While the Occupational Safety and Health Administration doesn't officially have regulations about heat stress, it's still something that can affect workers in New Jersey. That's why the agency has been making an effort to spread the word about the risks of working in conditions with excessive heat. The goal is to encourage employers to implement proactive measures to improve safety and minimize health and safety risks.
One of the ways employers may be able to reduce worker's compensation issues related to heat-related injuries and illnesses is to brush up on research in the National Institute for Occupational Safety and Health's 2016 update on heat stress causes and symptoms. It includes newer information on how climate change may be affecting worker risks, heat exposure hazards and evidence that redefines heat stroke and related symptoms.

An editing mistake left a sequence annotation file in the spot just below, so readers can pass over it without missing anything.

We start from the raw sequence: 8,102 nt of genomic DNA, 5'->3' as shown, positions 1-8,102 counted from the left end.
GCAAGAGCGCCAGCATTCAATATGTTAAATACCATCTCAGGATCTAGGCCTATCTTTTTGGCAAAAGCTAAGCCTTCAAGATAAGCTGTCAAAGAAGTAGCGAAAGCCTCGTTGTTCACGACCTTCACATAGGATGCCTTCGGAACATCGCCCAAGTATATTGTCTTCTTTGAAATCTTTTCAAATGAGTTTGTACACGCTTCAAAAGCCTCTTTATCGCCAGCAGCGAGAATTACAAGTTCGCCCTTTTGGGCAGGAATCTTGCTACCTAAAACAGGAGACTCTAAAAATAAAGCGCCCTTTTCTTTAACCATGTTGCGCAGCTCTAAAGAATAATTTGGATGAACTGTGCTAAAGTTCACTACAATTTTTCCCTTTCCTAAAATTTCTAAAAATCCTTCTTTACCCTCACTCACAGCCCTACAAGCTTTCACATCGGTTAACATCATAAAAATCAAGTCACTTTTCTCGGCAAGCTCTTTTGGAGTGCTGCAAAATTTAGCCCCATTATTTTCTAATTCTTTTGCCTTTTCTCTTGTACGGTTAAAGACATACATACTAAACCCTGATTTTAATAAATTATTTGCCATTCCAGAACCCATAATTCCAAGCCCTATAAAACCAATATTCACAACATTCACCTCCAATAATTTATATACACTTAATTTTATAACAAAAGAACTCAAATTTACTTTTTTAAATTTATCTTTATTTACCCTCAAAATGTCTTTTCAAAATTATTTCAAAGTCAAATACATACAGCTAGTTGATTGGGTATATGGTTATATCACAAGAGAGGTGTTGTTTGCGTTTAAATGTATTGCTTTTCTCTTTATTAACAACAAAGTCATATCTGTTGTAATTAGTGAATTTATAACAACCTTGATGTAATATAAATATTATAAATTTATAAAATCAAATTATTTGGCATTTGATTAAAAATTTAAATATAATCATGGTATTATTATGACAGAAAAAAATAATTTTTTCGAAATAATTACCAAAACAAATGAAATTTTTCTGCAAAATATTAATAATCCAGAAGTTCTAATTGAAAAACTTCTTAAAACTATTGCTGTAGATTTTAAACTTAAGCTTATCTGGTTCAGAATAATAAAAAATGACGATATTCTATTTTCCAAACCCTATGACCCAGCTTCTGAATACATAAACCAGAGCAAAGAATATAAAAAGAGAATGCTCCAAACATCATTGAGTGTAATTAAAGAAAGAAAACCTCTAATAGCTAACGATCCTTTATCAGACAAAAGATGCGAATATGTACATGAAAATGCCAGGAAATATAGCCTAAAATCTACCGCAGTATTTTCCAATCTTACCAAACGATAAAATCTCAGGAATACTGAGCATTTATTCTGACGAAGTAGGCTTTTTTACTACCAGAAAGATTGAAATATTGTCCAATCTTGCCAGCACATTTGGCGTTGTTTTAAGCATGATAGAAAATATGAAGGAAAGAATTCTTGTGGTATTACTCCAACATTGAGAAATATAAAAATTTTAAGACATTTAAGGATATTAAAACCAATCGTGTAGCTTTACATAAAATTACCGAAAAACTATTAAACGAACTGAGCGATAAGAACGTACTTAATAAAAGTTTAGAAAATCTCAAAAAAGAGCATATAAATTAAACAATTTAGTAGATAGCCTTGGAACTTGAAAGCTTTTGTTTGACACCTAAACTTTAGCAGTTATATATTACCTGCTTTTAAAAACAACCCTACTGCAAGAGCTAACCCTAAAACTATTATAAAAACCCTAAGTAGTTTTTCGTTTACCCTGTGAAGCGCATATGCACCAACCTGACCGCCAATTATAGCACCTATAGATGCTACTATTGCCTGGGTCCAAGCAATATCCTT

Heat exposure may increase injury risks from fogged-up safety glasses, reduced brain functions and burns from steam and contact with hot surfaces. Risks may be even greater for bakers, miners, firefighters, boiler room and factory workers. Because signs of heat stress can be difficult to recognize, OSHA and NIOSH have created info-sheets with recommendations about training workers on heat hazards and illnesses. To prevent issues, safety advocates encourage frequent rest periods, reminding workers to stay sufficiently hydrated and eating regular meals and snacks to replace lost electrolytes.
When employer oversight or negligence may have contributed to a work-related heat injury or illness, a lawyer may investigate working conditions. This might include determining if employees were trained on how to recognize and report heat stress symptoms. Depending on the extent of related health issues, an affected employee may be entitled to compensation for medical expenses and more.